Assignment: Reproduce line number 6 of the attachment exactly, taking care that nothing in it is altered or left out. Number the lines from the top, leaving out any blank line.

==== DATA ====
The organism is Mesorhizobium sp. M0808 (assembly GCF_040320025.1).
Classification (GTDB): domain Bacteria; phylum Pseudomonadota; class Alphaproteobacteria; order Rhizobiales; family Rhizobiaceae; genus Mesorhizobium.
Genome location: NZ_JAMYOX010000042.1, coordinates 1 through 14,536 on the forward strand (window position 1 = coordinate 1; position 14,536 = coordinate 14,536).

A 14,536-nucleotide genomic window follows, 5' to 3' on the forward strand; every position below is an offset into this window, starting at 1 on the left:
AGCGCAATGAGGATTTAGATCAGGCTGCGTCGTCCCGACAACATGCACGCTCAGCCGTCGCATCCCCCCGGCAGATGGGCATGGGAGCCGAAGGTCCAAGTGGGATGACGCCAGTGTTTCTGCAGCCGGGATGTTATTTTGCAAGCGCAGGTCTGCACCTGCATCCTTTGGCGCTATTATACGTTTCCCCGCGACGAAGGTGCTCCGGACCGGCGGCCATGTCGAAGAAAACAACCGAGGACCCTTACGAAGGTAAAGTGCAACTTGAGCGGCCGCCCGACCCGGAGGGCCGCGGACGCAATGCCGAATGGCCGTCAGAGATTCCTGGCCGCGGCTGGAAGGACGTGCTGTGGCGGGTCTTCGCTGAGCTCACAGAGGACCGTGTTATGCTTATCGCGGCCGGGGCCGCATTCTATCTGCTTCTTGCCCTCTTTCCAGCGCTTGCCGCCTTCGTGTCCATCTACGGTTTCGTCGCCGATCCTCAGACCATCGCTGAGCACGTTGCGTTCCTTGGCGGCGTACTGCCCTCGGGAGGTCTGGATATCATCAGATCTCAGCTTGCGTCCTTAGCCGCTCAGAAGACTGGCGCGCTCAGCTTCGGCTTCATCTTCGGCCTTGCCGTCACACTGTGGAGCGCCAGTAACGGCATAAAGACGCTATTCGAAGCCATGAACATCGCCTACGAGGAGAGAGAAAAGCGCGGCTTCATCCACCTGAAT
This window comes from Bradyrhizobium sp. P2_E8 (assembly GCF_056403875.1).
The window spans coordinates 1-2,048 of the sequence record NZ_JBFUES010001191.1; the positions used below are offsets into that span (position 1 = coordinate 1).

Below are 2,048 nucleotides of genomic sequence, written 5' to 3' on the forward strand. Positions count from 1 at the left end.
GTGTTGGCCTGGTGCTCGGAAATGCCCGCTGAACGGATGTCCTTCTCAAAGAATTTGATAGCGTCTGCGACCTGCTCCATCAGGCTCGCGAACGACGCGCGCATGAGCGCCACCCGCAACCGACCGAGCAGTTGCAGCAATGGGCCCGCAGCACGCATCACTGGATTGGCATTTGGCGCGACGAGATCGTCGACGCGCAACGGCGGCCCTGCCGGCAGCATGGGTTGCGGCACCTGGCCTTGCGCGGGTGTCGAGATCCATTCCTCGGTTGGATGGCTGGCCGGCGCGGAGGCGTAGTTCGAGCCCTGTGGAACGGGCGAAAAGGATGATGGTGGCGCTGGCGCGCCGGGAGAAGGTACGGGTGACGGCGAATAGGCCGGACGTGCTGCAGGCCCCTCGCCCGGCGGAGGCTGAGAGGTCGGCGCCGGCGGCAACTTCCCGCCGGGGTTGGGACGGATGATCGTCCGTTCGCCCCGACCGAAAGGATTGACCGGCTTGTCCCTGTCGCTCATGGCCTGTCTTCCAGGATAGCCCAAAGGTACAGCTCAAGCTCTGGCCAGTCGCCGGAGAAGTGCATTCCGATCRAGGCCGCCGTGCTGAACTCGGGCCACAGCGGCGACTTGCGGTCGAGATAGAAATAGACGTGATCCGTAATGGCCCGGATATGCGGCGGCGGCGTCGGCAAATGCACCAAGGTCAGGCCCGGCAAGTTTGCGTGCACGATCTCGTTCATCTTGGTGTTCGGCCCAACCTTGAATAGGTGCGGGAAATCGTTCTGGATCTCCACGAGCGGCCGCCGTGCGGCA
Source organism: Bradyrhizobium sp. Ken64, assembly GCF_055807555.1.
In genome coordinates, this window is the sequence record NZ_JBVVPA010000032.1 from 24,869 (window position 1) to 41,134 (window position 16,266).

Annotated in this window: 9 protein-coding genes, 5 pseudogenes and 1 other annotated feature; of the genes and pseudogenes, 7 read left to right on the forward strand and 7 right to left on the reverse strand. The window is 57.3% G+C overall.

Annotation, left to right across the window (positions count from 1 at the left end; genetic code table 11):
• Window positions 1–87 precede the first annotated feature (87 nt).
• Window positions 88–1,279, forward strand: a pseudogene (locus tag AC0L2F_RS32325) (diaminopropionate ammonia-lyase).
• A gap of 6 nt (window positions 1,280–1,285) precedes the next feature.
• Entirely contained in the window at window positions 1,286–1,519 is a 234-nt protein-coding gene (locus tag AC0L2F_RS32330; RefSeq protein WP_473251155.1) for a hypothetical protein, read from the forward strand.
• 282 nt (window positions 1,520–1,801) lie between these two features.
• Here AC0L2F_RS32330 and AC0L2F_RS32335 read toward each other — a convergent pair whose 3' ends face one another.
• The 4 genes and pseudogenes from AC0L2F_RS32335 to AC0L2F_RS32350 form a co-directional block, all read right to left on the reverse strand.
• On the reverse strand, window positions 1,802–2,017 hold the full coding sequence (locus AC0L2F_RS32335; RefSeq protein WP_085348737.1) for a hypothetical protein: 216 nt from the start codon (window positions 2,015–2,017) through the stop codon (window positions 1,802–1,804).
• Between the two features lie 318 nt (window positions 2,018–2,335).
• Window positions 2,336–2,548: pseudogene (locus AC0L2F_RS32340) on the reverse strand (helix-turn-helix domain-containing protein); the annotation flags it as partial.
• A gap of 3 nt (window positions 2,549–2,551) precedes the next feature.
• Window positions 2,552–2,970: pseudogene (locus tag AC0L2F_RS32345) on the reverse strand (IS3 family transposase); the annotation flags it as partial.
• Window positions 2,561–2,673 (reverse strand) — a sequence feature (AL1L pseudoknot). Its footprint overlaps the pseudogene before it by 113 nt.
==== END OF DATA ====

This window comes from Bradyrhizobium sp. P2_E8 (assembly GCF_056403875.1).